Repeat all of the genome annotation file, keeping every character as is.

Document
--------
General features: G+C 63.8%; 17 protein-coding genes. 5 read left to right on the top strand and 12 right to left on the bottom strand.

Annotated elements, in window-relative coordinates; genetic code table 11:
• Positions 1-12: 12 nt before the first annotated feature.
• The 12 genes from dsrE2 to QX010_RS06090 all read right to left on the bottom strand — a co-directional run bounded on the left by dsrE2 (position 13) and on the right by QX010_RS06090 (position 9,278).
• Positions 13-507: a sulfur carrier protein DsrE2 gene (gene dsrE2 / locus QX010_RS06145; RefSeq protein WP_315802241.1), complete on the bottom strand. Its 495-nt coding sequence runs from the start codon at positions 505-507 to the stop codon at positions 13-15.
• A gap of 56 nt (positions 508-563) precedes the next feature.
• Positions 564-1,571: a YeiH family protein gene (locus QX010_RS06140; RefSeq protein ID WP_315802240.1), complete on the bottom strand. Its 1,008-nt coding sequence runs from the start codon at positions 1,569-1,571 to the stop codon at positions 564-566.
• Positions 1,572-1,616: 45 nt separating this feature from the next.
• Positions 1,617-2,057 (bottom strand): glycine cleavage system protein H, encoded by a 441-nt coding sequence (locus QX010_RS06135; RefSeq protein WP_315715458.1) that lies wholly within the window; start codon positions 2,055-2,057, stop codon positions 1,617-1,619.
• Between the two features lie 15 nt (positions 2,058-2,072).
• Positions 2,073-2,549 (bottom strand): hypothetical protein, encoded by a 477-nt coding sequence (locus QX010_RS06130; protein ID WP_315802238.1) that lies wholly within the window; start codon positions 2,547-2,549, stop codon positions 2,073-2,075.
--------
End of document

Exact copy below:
General features: G+C 63.8%; 17 protein-coding genes. 5 read left to right on the top strand and 12 right to left on the bottom strand.

Annotated elements, in window-relative coordinates; genetic code table 11:
• Positions 1-12: 12 nt before the first annotated feature.
• The 12 genes from dsrE2 to QX010_RS06090 all read right to left on the bottom strand — a co-directional run bounded on the left by dsrE2 (position 13) and on the right by QX010_RS06090 (position 9,278).
• Positions 13-507: a sulfur carrier protein DsrE2 gene (gene dsrE2 / locus QX010_RS06145; RefSeq protein WP_315802241.1), complete on the bottom strand. Its 495-nt coding sequence runs from the start codon at positions 505-507 to the stop codon at positions 13-15.
• A gap of 56 nt (positions 508-563) precedes the next feature.
• Positions 564-1,571: a YeiH family protein gene (locus QX010_RS06140; RefSeq protein ID WP_315802240.1), complete on the bottom strand. Its 1,008-nt coding sequence runs from the start codon at positions 1,569-1,571 to the stop codon at positions 564-566.
• Positions 1,572-1,616: 45 nt separating this feature from the next.
• Positions 1,617-2,057 (bottom strand): glycine cleavage system protein H, encoded by a 441-nt coding sequence (locus QX010_RS06135; RefSeq protein WP_315715458.1) that lies wholly within the window; start codon positions 2,055-2,057, stop codon positions 1,617-1,619.
• Between the two features lie 15 nt (positions 2,058-2,072).
• Positions 2,073-2,549 (bottom strand): hypothetical protein, encoded by a 477-nt coding sequence (locus QX010_RS06130; protein ID WP_315802238.1) that lies wholly within the window; start codon positions 2,547-2,549, stop codon positions 2,073-2,075.